Your child will make her mark on the world with unique homemade ink stamps. This fun craft-within-a-craft activity will not only provide a fun self-expression activity for your child, it will be something she can use again and again!
What You Need:
- Wine corks, empty thread spools or toy wooden blocks
- Foam stickers or craft foam shapes, available at craft stores
- Hot glue gun
- Stamping ink pads (various colors), paper
What You Do:
- Help your child collect the materials for this activity. Stamp bases can be made from wood blocks of various sizes, empty plastic or wood sewing thread spools, and/or wine corks.
- The shapes that will be glued onto the bases can be made from buttons of various shapes, sizes and textures, and also from foam craft pieces. Some foam shapes have sticker backings, but foam shapes that are not stickers can also be used.
- Your turn: use a glue gun to attach one button to the end of a stamp base. Repeat for other buttons that she thinks will make good stamps, using a separate stamp base for each button.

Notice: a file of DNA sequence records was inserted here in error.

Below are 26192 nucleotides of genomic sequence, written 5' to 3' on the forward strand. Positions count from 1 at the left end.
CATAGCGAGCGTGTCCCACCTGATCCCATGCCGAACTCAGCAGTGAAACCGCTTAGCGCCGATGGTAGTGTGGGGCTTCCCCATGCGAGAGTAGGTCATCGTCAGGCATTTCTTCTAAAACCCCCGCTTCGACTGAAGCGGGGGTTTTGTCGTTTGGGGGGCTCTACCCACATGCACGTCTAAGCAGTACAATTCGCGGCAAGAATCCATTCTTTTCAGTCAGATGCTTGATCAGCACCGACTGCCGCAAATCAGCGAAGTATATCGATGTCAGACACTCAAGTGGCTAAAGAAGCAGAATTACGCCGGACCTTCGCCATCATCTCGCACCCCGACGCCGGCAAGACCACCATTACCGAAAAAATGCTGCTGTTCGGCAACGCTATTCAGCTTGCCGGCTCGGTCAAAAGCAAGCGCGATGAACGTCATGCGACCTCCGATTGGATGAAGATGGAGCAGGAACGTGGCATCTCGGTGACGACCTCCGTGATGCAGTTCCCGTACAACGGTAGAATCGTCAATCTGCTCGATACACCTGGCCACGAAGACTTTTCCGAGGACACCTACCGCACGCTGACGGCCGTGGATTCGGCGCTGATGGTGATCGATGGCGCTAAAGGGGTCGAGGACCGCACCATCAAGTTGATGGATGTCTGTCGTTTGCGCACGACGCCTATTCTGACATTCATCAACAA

- If your foam shapes have sticker backings, it is very easy for your child to peel off the sticker backing and attach a shape to one stamp base. If the foam shape is not a sticker, use the hot glue gun to attach a foam shape onto a stamp base. With foam initial letters, she can create stamps for her own initials. It is okay for the foam shape (or button from step #3) to be bigger than the stamp base; just use glue under the part of the shape or button that will attach to the stamp base.
- After the glue has dried on the newly-created stamps, let your child play around with them and test them out! Give her ink stamp pads in various colors and paper. Let her dip the stamps in ink and stamp away!
- She may want to give stamps to her friends as gifts to share the fun!
- Need ink to go along with your new stamps? Try this recipe.
Beth Levin has an M.A. in Curriculum and Education from Columbia University Teachers College. She has written educational activities for Macmillan/McGraw-Hill and Renaissance Learning publishers. She has a substitute teaching credential for grades K-12 in Oregon, where she lives with her husband and two daughters.